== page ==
Author Interview – Mei Davis

More From This Author

Story Art Sneak Peek

Amazing Artwork By Daniela Rivera

"A Chronological List of My First Hauntings by Jonathan Chen"

Anthology: Uncanny & Unearthly Tales
Release Date: Oct 27th, 2023
Preorders: Coming Soon
About the Author: A child educator, Mei Davis maneuvers between managing fictional children and the far more troublesome tangible variety. She has been published by prairiefire, Sans Press, Translunar Traveler’s Lounge, and Radix Media.
Q & A
How does it feel to have this story published for the first time?
I'm always pleasantly surprised when a story of mine is picked up.
What inspired the idea for your story?
Countless hours of writing academic papers. Anyone who's been through the mills of higher education understands that writing papers is often an exercise in twisting the source material into a shape of your own making, couched in a lot of unnecessary descriptors. I thought it would be fun to emulate that style (replete with ghost related puns) while also winking at the reader, letting them in on the joke that the only person Jonathan is fooling is himself.
We know that writing can be a tumultuous journey with a lot of obstacles, what is your kryptonite as a writer?
Naval-gazing. Agonizing over every word and sentence instead of just getting on with it. While it's true that thoughtfulness and careful construction matters to good writing, stories will never be shared if they're never written. It's why I've started a dozen novels and finished none. It's why I always go back to the quick dopamine fix of short fiction.
Tell us about your favorite author. What about their book(s) call to you and how do they inspire your own writing?
Aside from writing clever mysteries, Agatha Christie can tell you everything you need to know about a character in two sentences. I'm a very plot-driven reader who doesn't like to be bogged down in tangents, who likes to be an active participant in the story, and her murder mysteries do just that. Her lightning-strike narrative style helps temper my tendency to get too caught up in the details.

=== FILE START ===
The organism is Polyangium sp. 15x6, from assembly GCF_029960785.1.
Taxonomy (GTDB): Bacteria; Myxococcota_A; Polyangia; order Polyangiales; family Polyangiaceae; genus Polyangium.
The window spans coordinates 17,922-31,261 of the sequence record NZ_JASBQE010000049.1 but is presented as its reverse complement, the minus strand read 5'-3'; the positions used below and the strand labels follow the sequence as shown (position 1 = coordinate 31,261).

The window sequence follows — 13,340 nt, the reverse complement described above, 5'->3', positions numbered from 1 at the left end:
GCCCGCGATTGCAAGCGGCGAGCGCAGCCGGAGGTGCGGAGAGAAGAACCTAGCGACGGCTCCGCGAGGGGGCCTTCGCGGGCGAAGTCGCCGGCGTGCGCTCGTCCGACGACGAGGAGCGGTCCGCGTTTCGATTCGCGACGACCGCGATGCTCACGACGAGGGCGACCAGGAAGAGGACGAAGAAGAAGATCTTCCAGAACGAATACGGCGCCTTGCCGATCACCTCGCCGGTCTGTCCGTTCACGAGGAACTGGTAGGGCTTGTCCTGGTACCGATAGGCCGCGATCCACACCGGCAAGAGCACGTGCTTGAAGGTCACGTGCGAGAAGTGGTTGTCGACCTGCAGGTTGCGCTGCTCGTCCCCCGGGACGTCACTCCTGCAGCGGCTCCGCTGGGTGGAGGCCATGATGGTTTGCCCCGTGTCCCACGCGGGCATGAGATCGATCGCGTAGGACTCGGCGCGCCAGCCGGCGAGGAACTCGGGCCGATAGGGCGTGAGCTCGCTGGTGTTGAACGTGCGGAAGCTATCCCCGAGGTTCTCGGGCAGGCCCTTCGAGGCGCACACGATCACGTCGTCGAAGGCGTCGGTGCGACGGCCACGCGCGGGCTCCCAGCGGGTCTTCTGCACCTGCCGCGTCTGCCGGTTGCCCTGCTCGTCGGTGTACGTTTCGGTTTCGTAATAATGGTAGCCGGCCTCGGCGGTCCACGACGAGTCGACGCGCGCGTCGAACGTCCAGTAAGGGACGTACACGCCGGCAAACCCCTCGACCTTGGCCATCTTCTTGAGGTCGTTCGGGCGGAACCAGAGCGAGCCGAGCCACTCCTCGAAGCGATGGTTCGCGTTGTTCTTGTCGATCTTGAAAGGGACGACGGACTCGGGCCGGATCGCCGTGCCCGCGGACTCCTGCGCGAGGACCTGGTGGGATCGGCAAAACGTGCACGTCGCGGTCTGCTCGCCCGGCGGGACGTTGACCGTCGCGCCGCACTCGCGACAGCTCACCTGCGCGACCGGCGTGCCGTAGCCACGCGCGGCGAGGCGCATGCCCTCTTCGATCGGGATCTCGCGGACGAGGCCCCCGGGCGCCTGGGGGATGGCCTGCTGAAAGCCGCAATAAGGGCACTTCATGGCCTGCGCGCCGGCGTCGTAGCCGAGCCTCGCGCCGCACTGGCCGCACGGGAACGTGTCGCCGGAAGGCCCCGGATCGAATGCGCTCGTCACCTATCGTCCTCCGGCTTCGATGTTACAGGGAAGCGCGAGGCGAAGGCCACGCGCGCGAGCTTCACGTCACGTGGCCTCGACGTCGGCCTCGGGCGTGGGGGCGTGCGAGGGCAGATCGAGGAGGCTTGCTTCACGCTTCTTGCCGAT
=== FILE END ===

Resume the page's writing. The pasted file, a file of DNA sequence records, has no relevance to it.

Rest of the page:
Clearly, you’ve succeeded at writing a captivating story for GrendelPress, but we all start somewhere. What advice would you give yourself as a young writer?
Have fun. Don't stress. Use a productivity timer.
We’d like to argue that every good story makes both the author and the readers feel something. What perspectives or beliefs have you challenged with your story?
Everyone has blindspots. Everyone wants to be believe they are in the right. Hopefully, this story will help us question whether the narratives we construct are based in truth, or if we are simply trying to convince ourselves by way of convincing others.
What do you love most about your story’s genre?
The best ghost stories are also mysteries, but with an ambiguity that stays with you longer than the neatly wrapped and tied resolutions of the typical murder mystery.
What are some other genres you’d like to break into and why?
I've written in many genres and enjoy writing cross-genre work as well. One I haven't written as much in is children's literature. I have three children and would like to write something for them some day.
If you had to pick another story of yours to share with your readers, what would it be?
Outfoxing the Fox: When a mythical, shape-shifting kitsune gets bored of swindling daimyos and samurai, she sets her sights on Europe. But knee-deep in her latest con of an English nobleman, her plans are upturned when it is announced the gentlemen are going on their yearly fox hunt. Will she put aside her scheme to help her fox-kin, or keep her eyes on the prize?
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